Native to the Central and Southern Mediterranean regions and a member of the Dill Family, parsley has been cultivated for more than 2000 years. Being used medicinally for many years before it was used as a culinary ingredient. There are two main types of parsley, curly leaf and flat-leaf Italian. Both have similar tastes and are both however the flat leaf is a bit stronger in flavor and is found to be easier to grow. The curly-leaf is often preferred for its pretty decorative appearance. The third type, hamburg root parsley is used more in the middle east and not seen much in the U.S. and Canada.
When planting parsley it is best if they are started indoors about six weeks before they can go into the garden. When transplanting into your garden, put them into a sunny spot and keep the soil damp during the season.
Although parsley was known to have a multitude of positive health benefits with many magical and unusual uses, throughout its history it was also known to have a dark side and was connected with death and the devil. Here are a few legends and myths I found about parsley that I thought were interesting.
• Parsley takes a long time to germinate, it used to be said that the reason for this is because it had to visit the devil nine times before the seeds sprouted.
• It was served with meat in order to calm the spirit of the animal
• It apparently grows best in the garden of where the female is more powerful than the male
• In Ancient Greece it was the herb which most symbolized death, it was thrown on graves of the dead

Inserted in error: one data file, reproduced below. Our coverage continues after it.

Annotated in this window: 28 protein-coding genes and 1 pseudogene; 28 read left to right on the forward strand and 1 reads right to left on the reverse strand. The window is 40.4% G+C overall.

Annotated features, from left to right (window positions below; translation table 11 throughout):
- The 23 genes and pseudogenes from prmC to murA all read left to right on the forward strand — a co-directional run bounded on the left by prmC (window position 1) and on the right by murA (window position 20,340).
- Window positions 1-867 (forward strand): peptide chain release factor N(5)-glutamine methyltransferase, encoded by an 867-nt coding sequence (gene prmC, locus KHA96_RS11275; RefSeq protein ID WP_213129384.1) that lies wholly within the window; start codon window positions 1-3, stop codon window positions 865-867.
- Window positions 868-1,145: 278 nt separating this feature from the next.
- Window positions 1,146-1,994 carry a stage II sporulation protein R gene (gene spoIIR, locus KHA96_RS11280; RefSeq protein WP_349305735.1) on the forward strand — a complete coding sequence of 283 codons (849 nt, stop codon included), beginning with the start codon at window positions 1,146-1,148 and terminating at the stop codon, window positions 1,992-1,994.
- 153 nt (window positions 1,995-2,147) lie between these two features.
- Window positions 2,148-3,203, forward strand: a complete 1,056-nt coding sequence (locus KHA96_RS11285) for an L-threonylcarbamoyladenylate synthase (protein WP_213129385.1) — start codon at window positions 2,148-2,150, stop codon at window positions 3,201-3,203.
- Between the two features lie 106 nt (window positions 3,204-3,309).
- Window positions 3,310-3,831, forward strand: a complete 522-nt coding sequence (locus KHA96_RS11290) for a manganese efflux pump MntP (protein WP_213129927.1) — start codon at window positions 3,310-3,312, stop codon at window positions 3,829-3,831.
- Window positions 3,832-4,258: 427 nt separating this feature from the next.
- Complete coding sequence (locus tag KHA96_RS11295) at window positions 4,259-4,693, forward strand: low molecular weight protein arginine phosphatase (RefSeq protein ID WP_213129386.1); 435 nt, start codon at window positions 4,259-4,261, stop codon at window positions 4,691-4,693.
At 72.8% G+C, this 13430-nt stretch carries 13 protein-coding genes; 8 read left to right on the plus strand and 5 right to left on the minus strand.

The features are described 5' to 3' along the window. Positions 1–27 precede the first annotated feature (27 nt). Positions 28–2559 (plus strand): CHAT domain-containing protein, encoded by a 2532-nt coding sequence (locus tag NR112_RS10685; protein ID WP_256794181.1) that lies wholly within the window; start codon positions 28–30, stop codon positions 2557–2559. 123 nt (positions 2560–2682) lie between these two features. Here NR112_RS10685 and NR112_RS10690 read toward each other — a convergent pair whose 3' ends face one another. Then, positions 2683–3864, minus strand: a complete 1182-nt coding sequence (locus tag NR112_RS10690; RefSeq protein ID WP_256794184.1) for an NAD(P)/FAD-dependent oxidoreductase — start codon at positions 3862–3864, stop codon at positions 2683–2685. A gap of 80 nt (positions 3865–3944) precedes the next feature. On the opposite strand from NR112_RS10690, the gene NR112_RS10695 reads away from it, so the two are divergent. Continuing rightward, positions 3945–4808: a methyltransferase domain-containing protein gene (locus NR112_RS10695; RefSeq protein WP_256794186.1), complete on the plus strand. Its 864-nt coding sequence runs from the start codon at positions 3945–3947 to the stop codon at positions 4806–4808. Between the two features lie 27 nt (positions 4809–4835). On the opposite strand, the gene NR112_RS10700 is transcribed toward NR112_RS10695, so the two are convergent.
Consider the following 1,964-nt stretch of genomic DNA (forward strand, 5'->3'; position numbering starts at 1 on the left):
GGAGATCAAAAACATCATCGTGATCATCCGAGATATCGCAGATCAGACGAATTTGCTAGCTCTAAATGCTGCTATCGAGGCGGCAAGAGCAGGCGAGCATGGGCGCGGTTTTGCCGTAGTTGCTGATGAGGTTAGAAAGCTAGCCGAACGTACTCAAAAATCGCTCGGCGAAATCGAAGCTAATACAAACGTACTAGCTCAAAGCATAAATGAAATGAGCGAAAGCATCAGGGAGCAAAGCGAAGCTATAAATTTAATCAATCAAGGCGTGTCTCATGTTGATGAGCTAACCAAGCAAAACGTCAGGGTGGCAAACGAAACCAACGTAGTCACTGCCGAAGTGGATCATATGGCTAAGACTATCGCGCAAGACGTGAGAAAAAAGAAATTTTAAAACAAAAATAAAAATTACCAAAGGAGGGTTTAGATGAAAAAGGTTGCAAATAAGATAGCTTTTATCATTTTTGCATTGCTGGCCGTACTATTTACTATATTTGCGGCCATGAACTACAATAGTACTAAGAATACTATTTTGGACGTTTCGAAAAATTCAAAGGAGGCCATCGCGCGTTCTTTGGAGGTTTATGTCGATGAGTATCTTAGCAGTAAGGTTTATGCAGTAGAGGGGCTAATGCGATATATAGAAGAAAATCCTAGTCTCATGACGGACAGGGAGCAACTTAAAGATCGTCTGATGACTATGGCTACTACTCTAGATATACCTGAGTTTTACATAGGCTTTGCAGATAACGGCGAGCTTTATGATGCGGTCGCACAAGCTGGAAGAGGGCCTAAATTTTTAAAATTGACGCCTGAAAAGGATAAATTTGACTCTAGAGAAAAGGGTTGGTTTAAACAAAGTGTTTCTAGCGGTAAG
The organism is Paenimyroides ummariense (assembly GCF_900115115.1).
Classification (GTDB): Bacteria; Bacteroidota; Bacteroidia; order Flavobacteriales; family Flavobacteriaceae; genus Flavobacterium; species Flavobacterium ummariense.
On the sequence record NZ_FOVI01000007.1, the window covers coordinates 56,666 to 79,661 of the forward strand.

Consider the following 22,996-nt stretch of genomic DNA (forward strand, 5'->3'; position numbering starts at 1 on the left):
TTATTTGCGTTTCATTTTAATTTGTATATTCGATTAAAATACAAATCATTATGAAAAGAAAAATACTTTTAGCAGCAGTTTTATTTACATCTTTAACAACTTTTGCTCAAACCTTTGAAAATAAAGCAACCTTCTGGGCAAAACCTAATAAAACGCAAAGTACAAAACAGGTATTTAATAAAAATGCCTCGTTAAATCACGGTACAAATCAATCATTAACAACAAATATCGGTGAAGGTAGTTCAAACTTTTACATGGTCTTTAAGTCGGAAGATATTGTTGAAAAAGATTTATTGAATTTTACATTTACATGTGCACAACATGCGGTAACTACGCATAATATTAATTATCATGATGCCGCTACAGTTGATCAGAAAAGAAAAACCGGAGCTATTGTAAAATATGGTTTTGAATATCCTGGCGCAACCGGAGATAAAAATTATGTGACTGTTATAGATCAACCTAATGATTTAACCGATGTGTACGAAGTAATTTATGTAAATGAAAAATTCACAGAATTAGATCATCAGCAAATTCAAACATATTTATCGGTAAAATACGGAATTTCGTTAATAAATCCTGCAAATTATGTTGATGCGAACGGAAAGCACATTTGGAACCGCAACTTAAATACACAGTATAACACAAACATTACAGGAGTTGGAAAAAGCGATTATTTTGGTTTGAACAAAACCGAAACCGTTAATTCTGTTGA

• According to old wives tales only the wicked can grow it
Over the years parsley became more and more appreciated for its medicinal values. It has Several B vitamins, Vitamin A & K, beta-carotene and contains more vitamin C then most citrus fruits. It is also full of magnesium, copper, iodine, iron, calcium and potassium. Parsley has enzymes that are antifungal and antibacterial and has been known to help boost the immune system. Here is a list of ailments it is known to help.
– Balances Hormones – Eye Health
– Treats Bad Breath – Eases Joint Pain
– Colds – Pain Relief
– Heart Health – Boosts Metabolism
This is just a small list of all the medicinal benefits parsley can be used for. So I guess we should be paying more attention to that green sprig that is placed on your plate as a pretty garnish.
Recipes using Parsley
• 1 cup mushrooms, finely sliced
• 1 cup of bean sprouts
• Juice form ½ a lemon
• 3 stalks of celery, diced
• 2 cups of cooked rice (cooled)
• 1 green bell pepper, diced
• 1/3 cup of raisins (optional)
• 2 tbsp. of parsley, chopped
• ¼ green onions
• 1 cup of cashews
• ¼ cup of soy sauce
• ½ cup of oil
• 1 cup garlic clove, finely crushed
Salad – Sprinkle mushrooms with lemon juice and place in a large salad bowl. Add other ingredients and set aside.
Salad Dressing – combine all dressing ingredients in a small bowl and mix together.
Pour dressing over salad, toss and let marinate for one hour before serving.
This recipe is from a recipe book called “Barefoot in the Kitchen” that was put together by the Windermere Women’s Institute and can be purchased at both our locations for $20.00
Here are some links to a few more yummy recipes we have found using parsley. We would like to know what your favorite recipes with fresh herbs are, find us on Facebook and share your recipes with us.
Green Goddess Mac & Cheese